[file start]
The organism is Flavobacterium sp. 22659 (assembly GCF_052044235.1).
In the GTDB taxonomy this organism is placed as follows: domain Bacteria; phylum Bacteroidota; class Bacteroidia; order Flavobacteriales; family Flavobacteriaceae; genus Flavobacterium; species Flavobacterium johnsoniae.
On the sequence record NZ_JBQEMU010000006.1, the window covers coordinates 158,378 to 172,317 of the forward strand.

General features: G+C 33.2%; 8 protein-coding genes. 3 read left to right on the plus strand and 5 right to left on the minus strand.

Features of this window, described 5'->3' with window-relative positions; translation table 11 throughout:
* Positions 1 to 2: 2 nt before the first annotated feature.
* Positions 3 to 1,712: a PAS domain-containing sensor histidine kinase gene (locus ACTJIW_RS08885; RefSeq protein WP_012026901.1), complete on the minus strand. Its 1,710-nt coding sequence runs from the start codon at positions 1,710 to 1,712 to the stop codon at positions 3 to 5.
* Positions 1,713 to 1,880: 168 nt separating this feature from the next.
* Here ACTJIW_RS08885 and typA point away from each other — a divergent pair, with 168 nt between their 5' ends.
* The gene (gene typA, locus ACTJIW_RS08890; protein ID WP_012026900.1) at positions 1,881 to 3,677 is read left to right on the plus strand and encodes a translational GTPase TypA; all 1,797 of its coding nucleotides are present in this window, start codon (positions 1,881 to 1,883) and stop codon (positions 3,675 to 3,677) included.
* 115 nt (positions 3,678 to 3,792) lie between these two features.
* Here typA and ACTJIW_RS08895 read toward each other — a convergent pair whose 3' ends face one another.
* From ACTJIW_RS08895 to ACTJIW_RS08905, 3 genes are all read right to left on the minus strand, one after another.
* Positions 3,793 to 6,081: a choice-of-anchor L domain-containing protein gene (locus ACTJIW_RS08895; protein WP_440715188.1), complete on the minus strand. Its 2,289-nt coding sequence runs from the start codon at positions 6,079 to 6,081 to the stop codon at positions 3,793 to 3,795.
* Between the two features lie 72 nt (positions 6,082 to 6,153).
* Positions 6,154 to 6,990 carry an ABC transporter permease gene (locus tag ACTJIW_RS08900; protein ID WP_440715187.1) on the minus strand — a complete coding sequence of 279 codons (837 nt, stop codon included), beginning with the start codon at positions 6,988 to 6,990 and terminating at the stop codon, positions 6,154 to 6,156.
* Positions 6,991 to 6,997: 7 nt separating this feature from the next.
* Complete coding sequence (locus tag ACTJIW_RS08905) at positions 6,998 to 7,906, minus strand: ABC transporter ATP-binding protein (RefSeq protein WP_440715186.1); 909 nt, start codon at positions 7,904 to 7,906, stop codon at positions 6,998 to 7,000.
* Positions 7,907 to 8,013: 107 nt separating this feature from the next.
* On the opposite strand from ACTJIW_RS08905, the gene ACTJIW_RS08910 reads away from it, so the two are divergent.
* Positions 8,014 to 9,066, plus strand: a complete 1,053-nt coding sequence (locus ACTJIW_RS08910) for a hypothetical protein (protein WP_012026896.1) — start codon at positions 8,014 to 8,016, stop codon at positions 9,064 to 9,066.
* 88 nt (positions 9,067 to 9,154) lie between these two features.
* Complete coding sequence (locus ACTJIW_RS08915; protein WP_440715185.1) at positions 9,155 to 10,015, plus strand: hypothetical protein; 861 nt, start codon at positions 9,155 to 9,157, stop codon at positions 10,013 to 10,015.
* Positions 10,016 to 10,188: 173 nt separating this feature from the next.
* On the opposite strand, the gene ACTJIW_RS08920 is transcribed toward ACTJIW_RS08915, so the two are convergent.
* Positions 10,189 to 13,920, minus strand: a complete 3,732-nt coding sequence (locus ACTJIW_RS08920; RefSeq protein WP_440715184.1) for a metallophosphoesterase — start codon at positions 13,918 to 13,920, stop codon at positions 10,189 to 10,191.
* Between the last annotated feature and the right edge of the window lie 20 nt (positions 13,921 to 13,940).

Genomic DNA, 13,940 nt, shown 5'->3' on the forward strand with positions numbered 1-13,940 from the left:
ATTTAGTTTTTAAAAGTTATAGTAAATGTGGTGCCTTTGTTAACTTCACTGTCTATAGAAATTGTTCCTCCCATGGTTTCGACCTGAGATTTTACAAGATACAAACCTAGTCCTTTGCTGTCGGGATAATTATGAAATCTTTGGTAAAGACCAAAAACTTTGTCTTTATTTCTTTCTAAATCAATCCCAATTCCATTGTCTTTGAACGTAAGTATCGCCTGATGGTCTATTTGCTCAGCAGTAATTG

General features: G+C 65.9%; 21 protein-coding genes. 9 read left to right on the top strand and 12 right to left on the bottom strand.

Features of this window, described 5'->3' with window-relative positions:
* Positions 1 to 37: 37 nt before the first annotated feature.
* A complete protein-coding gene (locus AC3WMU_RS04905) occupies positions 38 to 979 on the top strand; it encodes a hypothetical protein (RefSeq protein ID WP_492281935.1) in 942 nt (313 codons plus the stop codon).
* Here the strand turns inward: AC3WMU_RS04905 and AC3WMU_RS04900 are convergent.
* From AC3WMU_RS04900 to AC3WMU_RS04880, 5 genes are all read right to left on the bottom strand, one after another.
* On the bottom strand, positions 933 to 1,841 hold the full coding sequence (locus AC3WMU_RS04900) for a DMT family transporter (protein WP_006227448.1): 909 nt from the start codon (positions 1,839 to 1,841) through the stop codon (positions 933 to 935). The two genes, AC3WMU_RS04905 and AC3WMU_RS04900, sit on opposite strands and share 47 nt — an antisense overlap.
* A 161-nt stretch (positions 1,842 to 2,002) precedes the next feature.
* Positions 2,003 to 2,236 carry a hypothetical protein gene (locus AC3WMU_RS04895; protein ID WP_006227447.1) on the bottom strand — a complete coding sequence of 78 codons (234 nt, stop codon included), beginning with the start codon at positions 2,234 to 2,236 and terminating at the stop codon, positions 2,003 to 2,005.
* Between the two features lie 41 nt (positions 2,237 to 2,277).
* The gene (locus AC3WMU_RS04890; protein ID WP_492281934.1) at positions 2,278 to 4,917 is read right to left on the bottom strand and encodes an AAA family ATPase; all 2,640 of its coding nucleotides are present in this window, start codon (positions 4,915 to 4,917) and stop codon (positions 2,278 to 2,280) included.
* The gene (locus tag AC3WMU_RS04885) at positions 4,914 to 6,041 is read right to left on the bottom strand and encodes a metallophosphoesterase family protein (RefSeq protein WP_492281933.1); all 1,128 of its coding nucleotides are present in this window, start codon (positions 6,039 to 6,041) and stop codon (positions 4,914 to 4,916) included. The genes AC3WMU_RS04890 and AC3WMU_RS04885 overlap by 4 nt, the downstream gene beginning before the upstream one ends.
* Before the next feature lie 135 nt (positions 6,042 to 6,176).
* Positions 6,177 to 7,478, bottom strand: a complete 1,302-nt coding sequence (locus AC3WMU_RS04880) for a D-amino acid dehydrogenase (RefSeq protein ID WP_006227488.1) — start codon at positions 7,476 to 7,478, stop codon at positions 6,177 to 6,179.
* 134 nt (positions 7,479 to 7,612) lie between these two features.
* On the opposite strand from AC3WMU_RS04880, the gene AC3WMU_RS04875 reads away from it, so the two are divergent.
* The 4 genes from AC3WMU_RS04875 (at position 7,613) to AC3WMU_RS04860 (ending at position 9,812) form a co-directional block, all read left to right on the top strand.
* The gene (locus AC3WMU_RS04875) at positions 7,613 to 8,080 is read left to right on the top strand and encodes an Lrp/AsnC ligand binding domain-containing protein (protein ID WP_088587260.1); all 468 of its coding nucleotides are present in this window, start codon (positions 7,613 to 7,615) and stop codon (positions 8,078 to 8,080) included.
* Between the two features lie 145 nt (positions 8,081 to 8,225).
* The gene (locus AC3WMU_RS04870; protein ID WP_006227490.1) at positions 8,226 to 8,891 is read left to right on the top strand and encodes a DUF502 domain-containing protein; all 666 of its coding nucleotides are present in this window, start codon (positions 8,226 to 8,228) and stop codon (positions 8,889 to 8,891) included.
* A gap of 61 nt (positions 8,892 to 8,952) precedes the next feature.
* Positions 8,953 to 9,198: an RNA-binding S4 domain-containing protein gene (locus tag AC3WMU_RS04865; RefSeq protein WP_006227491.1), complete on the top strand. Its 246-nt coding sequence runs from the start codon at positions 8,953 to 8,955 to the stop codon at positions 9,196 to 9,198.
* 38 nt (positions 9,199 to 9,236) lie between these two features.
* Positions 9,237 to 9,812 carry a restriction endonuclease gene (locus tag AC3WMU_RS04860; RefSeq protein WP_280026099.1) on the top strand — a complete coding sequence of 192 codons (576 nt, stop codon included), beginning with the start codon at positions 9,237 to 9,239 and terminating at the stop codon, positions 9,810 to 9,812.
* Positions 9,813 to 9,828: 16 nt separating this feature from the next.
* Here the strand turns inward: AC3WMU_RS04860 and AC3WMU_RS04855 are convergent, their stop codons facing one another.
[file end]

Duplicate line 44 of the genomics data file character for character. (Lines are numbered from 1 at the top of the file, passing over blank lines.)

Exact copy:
* 134 nt (positions 7,479 to 7,612) lie between these two features.